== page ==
Cigar-making genius and proprietor of one of the world's largest cigar factories, Nestor Plasencia's road to success was riddled with turbulence. Like most Cuban exiles of the 1960s era, he holds sharp, bitter memories of the island’s post-Revolution period. And who could blame him? The Plasencia family owned two large areas dedicated to growing wrapper leaf when, on October 3, 1962, at 6 am, they were confiscated by the Castro government. In a moment, their livelihood was gone. Knowing the cigar trade but no longer being able to engage in it or gain profit from it, he and his family sought to leave their island home. It took nearly three years to get permission to leave the country, and when they finally did, they were allowed to take only a few dollars and two changes of clothes. When the family arrived in Nicaragua, they had nothing to rely on except the reputation of Nestor’s father, Sixto Plasencia. After rebuilding the business over a decade, cruel history repeated itself as the Sandinistas expropriated their properties in 1979, of which included 1,000 acres of prime agricultural land.
Bruised but not broken, Nestor rebuilt his business once more, this time based in Honduras. Now after many decades of toil and takeover, Plasencia owns cigar operations that span two countries, with more than 4,500 employees producing 33 million premium hand-rolled cigars per year, all rolled from Cuban-seed tobacco. His Nestor Reserve line offers a rich and robust taste with a wonderful aroma and exquisite construction. Note the beautifully square-pressed shape of this ultra dark brown toothy cigar, rolled with Nicaraguan and Dominican long leaf filler, a Nicaraguan binder, and Connecticut Broadleaf wrapper. Expect a medium-bodied cigar with notes of pepper, earth, chocolate, and hints of sweetness. Rated an astounding ’93’ by Cigar Insider. Try pairing it with an espresso roast.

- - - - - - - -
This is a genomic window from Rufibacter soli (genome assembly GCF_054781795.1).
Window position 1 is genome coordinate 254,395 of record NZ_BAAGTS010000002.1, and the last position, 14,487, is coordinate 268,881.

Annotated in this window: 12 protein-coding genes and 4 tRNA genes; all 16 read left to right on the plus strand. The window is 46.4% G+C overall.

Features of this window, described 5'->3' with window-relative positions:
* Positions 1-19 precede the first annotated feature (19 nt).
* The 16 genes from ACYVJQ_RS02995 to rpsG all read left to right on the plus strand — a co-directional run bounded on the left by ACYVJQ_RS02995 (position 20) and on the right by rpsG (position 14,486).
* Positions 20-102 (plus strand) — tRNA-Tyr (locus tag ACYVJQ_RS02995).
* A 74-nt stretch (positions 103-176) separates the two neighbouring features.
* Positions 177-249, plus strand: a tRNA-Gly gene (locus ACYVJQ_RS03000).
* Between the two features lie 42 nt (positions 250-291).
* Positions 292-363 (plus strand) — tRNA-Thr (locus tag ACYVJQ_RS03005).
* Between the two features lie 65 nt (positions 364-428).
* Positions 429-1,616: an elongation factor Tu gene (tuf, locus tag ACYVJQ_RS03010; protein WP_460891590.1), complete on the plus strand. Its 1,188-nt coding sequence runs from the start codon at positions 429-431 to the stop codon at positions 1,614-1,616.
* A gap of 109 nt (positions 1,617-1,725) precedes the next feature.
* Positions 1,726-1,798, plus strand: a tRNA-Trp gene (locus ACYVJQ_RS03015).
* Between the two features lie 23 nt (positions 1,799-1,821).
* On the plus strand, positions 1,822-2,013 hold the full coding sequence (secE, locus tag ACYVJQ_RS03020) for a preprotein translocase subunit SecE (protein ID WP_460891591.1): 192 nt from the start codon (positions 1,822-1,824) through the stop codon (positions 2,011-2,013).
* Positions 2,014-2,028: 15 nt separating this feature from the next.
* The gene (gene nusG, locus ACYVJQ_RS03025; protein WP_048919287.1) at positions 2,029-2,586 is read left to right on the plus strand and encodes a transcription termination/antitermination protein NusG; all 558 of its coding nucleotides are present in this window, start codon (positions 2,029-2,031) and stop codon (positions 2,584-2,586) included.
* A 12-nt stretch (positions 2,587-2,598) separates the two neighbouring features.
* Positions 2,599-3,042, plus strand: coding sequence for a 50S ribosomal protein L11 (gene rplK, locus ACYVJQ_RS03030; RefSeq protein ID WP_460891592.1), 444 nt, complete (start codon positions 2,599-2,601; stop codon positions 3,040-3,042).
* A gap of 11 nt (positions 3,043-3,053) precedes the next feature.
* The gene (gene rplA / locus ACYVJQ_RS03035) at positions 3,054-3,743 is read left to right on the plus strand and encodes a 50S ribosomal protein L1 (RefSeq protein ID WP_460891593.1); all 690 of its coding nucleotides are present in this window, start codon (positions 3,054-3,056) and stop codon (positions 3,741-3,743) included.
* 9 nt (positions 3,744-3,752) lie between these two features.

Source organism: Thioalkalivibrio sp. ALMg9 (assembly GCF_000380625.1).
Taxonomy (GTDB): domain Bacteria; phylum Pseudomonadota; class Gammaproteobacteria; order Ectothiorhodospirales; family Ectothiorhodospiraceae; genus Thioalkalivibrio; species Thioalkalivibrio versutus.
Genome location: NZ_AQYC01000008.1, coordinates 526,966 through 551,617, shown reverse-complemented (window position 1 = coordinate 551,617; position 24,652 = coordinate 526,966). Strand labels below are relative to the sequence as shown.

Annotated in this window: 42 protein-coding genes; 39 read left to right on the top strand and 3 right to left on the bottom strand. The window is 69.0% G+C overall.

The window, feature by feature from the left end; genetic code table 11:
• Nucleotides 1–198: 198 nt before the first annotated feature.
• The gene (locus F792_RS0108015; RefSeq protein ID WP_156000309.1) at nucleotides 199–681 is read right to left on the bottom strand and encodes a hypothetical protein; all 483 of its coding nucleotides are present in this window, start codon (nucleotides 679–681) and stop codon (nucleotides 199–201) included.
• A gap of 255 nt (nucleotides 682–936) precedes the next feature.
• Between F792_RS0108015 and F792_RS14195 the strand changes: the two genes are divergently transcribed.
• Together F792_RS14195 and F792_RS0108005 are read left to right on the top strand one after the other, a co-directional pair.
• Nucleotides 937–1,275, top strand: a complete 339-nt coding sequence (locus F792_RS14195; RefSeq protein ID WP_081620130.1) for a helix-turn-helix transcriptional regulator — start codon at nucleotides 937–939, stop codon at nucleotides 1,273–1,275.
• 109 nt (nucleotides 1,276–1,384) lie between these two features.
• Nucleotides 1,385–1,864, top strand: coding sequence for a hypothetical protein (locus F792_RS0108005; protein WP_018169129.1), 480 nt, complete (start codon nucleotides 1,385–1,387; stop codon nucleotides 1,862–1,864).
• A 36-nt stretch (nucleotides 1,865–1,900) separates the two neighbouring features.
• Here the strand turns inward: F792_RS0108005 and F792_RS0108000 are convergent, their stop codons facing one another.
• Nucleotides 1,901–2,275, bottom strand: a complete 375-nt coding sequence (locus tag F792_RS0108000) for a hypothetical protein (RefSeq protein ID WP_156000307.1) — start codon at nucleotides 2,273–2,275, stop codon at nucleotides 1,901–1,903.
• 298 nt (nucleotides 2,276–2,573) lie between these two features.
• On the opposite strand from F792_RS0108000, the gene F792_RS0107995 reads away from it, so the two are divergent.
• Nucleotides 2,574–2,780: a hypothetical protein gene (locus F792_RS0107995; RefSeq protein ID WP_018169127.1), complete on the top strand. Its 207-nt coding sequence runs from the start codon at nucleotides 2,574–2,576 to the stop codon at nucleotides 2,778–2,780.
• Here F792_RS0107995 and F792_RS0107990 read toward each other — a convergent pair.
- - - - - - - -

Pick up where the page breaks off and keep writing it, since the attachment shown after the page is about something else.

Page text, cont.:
The Nicaraguan cigar industry originated when Cuban cigar makers escaped the revolution and re-established their livelihood in Nicaragua with Cuban-seed tobacco. Blessed with dark, rich soil, their new home was ideal for tobacco cultivation and Nicaragua quickly became known for cigars that rivaled Cuban quality. Unfortunately, revolution and war came to Nicaragua in the 1980s and devastated the industry, but it’s rebounded dramatically and is once again producing tobacco considered by many to be the finest in the world.
The Esteli Valley is in many ways the heart of Nicaraguan production and is known for its very powerful and spicy tobacco. The Jalapa Valley produces arguably the finest tobacco in the country: somewhat sweeter and less intense than Esteli, but extremely complex. The tobacco of the Condega Valley is often described as a blend of the other two regions.
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